Activities that deepen and enrich an engagement with a work 

Bloom’s Taxonomy and Digital Tools

1.) Activities can foster close observation- Voice Thread
2.) Activities can access immediate responses- Fotobabble
3.) Activities can elicit embodied responses-  Bomomo  Google Sketchup
4.) Activities can access the emotional tone of a work- Vine, Audioboo, Voice Thread, podcasting
Activities that connect experiences with artworks to other realms of learning, creation and experience
1.) Activities can take an idea put forth by an artwork to other areas of learning or of the students’ world- Thinglink, Storify
2.) Activities can help develop non-art skills related to the school curriculum- Wordle
3.) Activities can help inspire artistic creation- Glogster, Storybird, Storyjumper

4.) Activities can help develop discrete art making skills – Google Sketchup
Whether students visit an art museum in person, or virtually, designing art activities integrating digital tools ensures students engage in high order thinking skills they need to develop meaningful relationships with art.    

My Week 3 Inquiry Based Conversation and 
Art Activities using Digital Tools: Twitter and Storify

For this week’s assignment, we had to use the artwork we posted last week in the discussion forum, ask a friend or family member to help us practice leading an inquiry based conversation around it, and talk about it in the forum: describe our experience. 

  • What was easy? 

I led an inquiry based conversation with two 16 year olds, both rising juniors in high school, my daughter Elizabeth and her friend, Michael. Both of them are National Honor Society students and enjoy learning for learning’s sake. They are both interested in art and photography so it was easy to get them to volunteer to talk about Abelardo Morell’s “Empire State Building in Bedroom”. Our conversation lasted about 30 minutes, on and off camera. Other than some initial camera shyness on all our parts, we felt comfortable conversing about the piece. It was easy to ask the students the following questions because they were eager to express their thoughts.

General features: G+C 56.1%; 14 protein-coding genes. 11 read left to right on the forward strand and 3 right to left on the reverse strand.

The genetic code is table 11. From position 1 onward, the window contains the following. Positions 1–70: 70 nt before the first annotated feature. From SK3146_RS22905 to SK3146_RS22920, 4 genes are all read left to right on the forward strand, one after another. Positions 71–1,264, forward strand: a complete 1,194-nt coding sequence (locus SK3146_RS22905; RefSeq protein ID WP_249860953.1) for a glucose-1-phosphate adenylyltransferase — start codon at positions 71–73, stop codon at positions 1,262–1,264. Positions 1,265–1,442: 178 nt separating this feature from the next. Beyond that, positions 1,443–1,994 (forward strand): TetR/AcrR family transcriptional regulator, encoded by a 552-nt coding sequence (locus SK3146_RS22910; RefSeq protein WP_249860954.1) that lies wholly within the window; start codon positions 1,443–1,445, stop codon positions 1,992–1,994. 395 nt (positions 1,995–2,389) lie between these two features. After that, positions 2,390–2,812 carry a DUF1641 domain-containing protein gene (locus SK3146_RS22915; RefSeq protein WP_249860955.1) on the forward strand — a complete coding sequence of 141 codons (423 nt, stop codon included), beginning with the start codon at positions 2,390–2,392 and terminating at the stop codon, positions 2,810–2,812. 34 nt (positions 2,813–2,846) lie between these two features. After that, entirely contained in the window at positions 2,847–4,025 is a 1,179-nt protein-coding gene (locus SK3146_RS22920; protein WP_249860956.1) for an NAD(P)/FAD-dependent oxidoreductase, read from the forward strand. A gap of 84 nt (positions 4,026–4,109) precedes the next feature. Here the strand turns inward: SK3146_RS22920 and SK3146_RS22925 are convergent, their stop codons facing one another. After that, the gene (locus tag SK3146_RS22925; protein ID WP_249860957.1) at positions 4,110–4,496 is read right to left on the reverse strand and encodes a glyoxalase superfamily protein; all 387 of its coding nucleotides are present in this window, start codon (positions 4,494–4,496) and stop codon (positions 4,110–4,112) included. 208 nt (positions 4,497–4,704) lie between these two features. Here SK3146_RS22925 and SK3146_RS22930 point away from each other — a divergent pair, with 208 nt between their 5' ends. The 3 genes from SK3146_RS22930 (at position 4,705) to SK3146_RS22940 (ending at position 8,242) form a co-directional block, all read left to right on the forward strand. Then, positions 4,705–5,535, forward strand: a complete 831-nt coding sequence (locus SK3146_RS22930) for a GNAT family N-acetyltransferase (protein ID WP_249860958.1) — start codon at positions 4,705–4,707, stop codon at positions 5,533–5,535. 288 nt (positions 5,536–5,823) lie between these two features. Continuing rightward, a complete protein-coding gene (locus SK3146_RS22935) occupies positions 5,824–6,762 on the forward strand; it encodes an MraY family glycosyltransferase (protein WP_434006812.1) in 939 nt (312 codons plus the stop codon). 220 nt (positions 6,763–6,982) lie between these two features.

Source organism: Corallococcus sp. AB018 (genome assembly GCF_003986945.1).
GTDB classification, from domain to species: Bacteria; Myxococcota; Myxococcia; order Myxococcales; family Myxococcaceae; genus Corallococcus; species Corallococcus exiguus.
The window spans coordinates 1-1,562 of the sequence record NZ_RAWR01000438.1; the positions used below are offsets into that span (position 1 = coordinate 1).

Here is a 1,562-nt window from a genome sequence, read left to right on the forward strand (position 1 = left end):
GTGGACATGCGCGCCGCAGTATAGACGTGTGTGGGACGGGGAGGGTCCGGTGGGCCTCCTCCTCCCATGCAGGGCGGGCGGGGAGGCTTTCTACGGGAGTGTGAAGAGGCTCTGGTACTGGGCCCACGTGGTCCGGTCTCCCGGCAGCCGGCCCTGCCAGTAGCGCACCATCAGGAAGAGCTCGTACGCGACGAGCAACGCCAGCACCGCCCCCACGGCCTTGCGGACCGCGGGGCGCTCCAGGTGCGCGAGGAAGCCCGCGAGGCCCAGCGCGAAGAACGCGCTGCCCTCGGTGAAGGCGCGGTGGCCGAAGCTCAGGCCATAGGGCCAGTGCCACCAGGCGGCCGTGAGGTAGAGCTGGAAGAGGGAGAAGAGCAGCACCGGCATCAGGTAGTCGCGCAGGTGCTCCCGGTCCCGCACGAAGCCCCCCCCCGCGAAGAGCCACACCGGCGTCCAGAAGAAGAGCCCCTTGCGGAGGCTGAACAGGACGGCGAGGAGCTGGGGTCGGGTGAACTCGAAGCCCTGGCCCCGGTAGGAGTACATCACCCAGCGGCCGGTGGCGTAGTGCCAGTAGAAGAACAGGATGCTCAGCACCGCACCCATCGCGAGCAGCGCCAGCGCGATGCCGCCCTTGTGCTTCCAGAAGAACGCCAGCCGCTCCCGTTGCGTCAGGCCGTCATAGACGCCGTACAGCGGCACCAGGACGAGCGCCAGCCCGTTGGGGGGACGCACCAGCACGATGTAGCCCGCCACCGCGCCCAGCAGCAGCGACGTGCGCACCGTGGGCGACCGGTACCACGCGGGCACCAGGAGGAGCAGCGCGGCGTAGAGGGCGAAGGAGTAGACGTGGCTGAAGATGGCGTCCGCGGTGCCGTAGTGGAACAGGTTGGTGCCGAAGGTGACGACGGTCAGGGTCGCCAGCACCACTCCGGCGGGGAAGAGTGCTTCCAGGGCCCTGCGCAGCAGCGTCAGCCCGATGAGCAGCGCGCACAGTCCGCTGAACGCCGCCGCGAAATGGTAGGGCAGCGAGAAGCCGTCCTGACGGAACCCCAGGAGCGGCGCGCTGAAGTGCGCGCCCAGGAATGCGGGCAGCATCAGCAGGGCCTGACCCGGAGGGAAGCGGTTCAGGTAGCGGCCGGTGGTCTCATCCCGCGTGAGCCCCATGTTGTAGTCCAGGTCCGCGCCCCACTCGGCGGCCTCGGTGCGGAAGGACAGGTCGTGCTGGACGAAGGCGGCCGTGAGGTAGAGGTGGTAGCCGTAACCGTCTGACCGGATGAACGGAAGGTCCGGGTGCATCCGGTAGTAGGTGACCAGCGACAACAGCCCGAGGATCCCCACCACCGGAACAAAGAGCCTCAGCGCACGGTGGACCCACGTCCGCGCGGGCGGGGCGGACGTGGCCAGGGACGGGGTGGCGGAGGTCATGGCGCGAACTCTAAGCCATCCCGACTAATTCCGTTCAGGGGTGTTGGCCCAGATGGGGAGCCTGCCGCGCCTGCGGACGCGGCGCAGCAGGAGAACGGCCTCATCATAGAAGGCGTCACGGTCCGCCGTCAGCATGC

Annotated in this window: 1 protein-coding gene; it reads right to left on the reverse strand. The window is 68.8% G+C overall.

1. What do you see?
  2. Why do you think the photograph is in black and white? 
  3. Would the use of color have changed the tone of the work? 
  4. What does the bed/room suggest about who sleeps/lives there?
  5. What do you think the artist was trying to tell us?
  6. Why do you think the artist juxtaposed the image of a bed and the Empire State Building?
  7. How do you think Morell created the upside image effect in the photograph?
  8. What is Morell trying to tell us about our perception of the inside environment and the outside world? 
  9. What images would you pair together from the outside and inside world and why? What message would you want the pairing of your images to convey to viewers? 
  10. How does your perception of the photograph change if we juxtapose it with Richard Blanco’s poem “America”? 
  • What was challenging? 

While asking the questions was easy because the students were quick to share their interpretations, knowing when to interrupt students to weave in contextual background posed a challenge because many of their responses anticipated questions I wanted to pose to lead into sharing the background information. For example, before I was able to explain the camera obscura technique Morell uses to superimpose images, Michael, shared what he thought the artist had done to create the upside down effect. I allowed him an opportunity to speculate, and then I defined and explained Morell’s camera obscura technique.